This is an extremely broad question.
When you're learning about security and penetration-testing, you're
supposed to learn all these techniques.
There are loads of techniques each with it's own purpose, situation,...
To give a small answer on your question,
Social engineering is often used, and so are backdoors.
Lastly I had to write a PoC (Proof of concept) for a webshop.
They had a design-flaw and XSS-error, the point is, that I could hack the
computer of each visitor (not user, just visitor); this attack was a mix of:
Website exploitation (XSS & the design flaw), basic social-engineering, exploiting a browser-vulnerability using BeEF & Metasploit, triggering a backdoor (reverse_tcp_meterpreter) on the user's machine.
Like you see, this attack took four to five different things in order to succeed, but at the end, I had control of the user's machine (my own machine of course in this example, it was a PoC).
Other ways to attack a machine on your network, is by seeing if he uses a specific service which has a vulnerability using port-scanning.
On your computer you have specific services running which need to listen to a specific port, most of the time, a port-number is related to that service. (e.g, 80 & 443 are HTTP(S) and thus mostly browsers). You can scan a machine on 'open' ports, if a port is open, you can look the port-number up to see if it matches a specific service. If it does, maybe the victim is using an old version of that service-software and that vulnerability can be exploited through that port.
When software has e.g a buffer overflow-vulnerability, it can be exploited. No matter if the payload is coming from an user-input or from a socket (port).
Than, you also have frameworks like e.g Metasploit who specialise in exploiting systems like Windows. In some cases you can get shell to another user's computer without none or very little user-interaction.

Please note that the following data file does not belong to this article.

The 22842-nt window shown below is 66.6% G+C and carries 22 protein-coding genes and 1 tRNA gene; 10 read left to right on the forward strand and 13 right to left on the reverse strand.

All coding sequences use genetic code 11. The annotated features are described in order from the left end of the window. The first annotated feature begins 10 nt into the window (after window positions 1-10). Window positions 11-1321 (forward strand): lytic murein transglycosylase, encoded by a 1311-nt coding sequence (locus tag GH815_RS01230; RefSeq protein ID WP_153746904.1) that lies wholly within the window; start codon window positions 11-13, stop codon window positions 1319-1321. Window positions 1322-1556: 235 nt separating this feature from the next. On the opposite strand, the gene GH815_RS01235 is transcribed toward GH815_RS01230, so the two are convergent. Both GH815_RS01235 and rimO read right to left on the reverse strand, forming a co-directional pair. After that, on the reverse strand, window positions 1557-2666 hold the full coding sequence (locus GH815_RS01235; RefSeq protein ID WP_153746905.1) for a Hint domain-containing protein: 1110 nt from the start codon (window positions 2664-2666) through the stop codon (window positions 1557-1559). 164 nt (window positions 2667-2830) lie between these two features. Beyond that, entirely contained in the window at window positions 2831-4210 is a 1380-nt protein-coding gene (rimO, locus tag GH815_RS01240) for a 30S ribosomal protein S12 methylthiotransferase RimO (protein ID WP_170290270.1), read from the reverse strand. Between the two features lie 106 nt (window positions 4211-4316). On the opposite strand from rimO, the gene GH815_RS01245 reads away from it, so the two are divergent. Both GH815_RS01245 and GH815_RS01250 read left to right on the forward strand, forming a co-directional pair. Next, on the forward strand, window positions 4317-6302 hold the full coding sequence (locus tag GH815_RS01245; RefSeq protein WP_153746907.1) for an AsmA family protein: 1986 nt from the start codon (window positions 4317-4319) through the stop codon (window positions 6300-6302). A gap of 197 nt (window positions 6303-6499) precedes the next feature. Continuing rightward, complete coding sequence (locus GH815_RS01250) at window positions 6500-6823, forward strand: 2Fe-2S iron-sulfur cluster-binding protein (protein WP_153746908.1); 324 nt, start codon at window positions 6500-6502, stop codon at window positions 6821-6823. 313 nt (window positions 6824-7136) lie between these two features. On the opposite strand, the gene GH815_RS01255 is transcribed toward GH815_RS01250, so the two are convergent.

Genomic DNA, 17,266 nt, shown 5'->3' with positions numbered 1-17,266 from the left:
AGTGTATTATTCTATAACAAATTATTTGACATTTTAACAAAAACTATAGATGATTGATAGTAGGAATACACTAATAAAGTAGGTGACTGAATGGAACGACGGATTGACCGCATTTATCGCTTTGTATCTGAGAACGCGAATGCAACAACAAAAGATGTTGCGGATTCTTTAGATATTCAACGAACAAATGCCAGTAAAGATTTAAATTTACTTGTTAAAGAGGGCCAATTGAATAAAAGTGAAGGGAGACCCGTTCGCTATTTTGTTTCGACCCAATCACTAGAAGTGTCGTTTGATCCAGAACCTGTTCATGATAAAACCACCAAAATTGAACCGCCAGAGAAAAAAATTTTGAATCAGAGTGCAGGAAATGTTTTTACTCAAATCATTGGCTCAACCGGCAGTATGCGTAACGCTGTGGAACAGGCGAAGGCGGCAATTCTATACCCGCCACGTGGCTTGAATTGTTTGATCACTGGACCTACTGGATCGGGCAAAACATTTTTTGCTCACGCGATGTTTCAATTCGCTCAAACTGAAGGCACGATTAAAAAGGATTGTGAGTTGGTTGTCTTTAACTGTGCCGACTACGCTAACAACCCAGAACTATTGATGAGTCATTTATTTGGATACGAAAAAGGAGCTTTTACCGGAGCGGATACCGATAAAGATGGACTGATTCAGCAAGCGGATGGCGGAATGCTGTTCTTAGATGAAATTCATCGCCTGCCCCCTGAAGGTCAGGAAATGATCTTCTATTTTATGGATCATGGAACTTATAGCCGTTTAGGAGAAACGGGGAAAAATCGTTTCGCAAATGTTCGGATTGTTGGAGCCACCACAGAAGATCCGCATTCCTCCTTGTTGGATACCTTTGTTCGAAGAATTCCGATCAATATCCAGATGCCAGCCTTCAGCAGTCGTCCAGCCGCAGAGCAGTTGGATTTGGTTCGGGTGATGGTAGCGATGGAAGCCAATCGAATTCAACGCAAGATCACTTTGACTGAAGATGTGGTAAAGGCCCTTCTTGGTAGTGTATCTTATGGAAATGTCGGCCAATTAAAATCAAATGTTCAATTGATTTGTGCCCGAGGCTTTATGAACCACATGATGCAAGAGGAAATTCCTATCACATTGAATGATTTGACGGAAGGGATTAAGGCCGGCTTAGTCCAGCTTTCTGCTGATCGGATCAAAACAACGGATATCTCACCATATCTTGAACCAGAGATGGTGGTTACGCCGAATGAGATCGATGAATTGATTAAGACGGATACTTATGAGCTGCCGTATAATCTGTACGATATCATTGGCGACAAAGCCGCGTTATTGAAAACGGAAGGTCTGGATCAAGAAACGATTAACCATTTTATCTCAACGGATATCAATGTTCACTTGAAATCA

Metasploit relies on vulnerabilities in the system's software like flaws in platforms like Adobe, Java,...
Maybe you also remember that a few years ago a few people took down the Playstation & Xbox-network on Christmas?
They did that with programmatically exploiting a network-vulnerability which allowed them to infect the systems on that network with a backdoor/trojan.
But if you're in the same network itself (e.g, you hacked the Wi-Fi password, or it's a public network,...) you can do things like MiTM-attacks (Man In the Middle, intercepting and manipulating packets) with almost none user interaction, or something similar like network-sniffing.
But getting access to another computersystem without any user-interaction is hard. When you e.g deploy malware to a user, and it's e.g a trojan which needs to communicate to a C&C (Command-and-control server), your trojan needs to bypass the firewall in order to be able to communicate with the outside-world. This can be done with social engineering and than user-interaction is involved (e.g tricking the user on clicking "Accept firewall exception").
If you'd do this without any user-interaction, you'd need to be able to add your firewall exception programmatically (which ain't a problem with the Windows API), but then yet you'd need to privilege escalate to get root access, to actually add the exception.
Privilege escalation without user-interaction or social-engineering would be done by first finding a system-vulnerability which allows that, and than exploiting that vulnerability programmatically.
With luck, you can use already found vulnerabilities and pre-made exploits with e.g Powershell-scripts, to use that as payload, in your actual payload.
As you see, tons of options; but your question is hard to answer because it's too broad, and it differs from situation to situation.